YOUR BODY’S INFLUENCE ON CONTRACTIONS

Uterine contractions can be triggered by physiological changes going on in your body.

Dr Addenbrooke says hormonal factors are a huge part of this, and oxytocin production from your brain ramps up as you near full term.

“The uterus has receptors to this hormone that are also increasing during the pregnancy, making the muscle more sensitive to this effect.

“Hydration is also important for excitation of the uterine muscle, as are electrolyte imbalances.”

Contractions can trigger subtle changes in your heart rate and blood pressure.

“These are much more appreciable during labour contractions, but you may notice them during a painless Braxton Hicks contraction if you are lying on your back and need to reposition because you feel dizzy or nauseous.”

THE DIFFERENCE BETWEEN BRAXTON HICKS AND A LABOUR CONTRACTION

Are you nearing the end of the third trimester and not sure if you’re in early labour or just experiencing Braxton Hicks?

Dr Addenbrooke says pain or discomfort is not typical with Braxton Hicks contractions, but sometimes they can be.

“The medical definition of labour is ‘painful contractions of the uterus accompanied by a dilatation of the cervix,” says Dr Addenbrooke.

“So, in strict medical terms we “diagnose” labour contractions when the cervix is beginning to open up.

“The first few centimetres of dilatation can happen quite gradually in the last weeks of pregnancy though, and many women have very strong labour pains without having any dilatation of the cervix, so this definition is problematic from a practical point of view.”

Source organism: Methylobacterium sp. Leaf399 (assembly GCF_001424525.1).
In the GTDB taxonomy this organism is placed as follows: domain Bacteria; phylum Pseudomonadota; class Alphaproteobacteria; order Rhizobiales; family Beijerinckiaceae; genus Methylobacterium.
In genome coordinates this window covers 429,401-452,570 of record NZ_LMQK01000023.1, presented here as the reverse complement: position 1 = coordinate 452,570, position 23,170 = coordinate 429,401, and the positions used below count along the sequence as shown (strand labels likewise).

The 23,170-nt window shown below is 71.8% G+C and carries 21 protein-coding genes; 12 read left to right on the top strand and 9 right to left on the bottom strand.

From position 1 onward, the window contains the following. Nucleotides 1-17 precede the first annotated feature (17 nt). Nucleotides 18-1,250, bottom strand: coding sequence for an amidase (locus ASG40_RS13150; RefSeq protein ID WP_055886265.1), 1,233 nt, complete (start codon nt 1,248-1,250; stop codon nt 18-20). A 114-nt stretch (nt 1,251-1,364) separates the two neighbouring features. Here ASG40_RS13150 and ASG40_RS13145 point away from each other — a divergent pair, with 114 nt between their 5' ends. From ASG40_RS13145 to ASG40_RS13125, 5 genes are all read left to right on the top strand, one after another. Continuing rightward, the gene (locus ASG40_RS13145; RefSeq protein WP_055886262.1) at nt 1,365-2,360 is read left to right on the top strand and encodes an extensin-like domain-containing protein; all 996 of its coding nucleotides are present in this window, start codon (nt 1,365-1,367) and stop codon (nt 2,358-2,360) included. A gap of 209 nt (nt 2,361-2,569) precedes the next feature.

Instead, Dr Addenbrooke tells his patients the most obvious difference between an early labour contraction and a true labour contraction is your ability to hold a conversation while it is happening.

When women repetitively experience significant discomfort from Braxton Hicks contractions, doctors often refer to them as having an “irritable uterus”.

“If you have to mentally go to another place for 30-40 seconds during the peak of a uterine contraction, it is a very strong sign this is a labour contraction.”

WHAT YOU CAN DO TO REDUCE THE FREQUENCY AND DISCOMFORT OF BRAXTON HICKS:

  • Stay hydrated
  • Have regular bowel movements
  • Keep muscles and pelvic/ spine joints limber by doing gentle exercises or stretches
  • Avoid standing for long periods
  • Avoid expressing from the breast if you’re getting Braxton Hicks that concern you, as this promotes oxytocin, and is a reason doctors say not to start deliberately stimulating breast ducts for colostrum until after 36 weeks.
  • Medical pain relief, such as paracetamol, if required.

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Pregnancy forces you to surrender control of your body, making it an often anxious time with so many unknowns coming into play. 

Contractions are certainly up there on the list as one of the top pregnancy variables that can leave you stumped as you try to decipher what they mean. And judging from my experience, Braxton Hicks can be painful towards the end of the third trimester, and even mimic early labour.

One night at 36 weeks pregnant I arrived home after taking my daughter to dance class and couldn’t move from the car. I was having painful back to back contractions for 45  minutes. As they became less frequent I was able to move into the loungroom and slumped on the sofa, convinced I was I early labour. 

Another hour passed and they petered off completely. This illustrates how unpredictable Braxton Hicks are, and if I wasn’t married to an obstetrician I certainly would’ve rocked up at the maternity ward, STAT! 

If in doubt seek advice from your midwife or doctor. There is no such thing as a stupid question and peace of mind is paramount to staying calm for yourself and bub.

Cheers for now. I’m off to reheat my cup of tea and watch Friends reruns before baby August wakes for a snuggle and feed 😌

Your friend and parenting peer,

Cherie x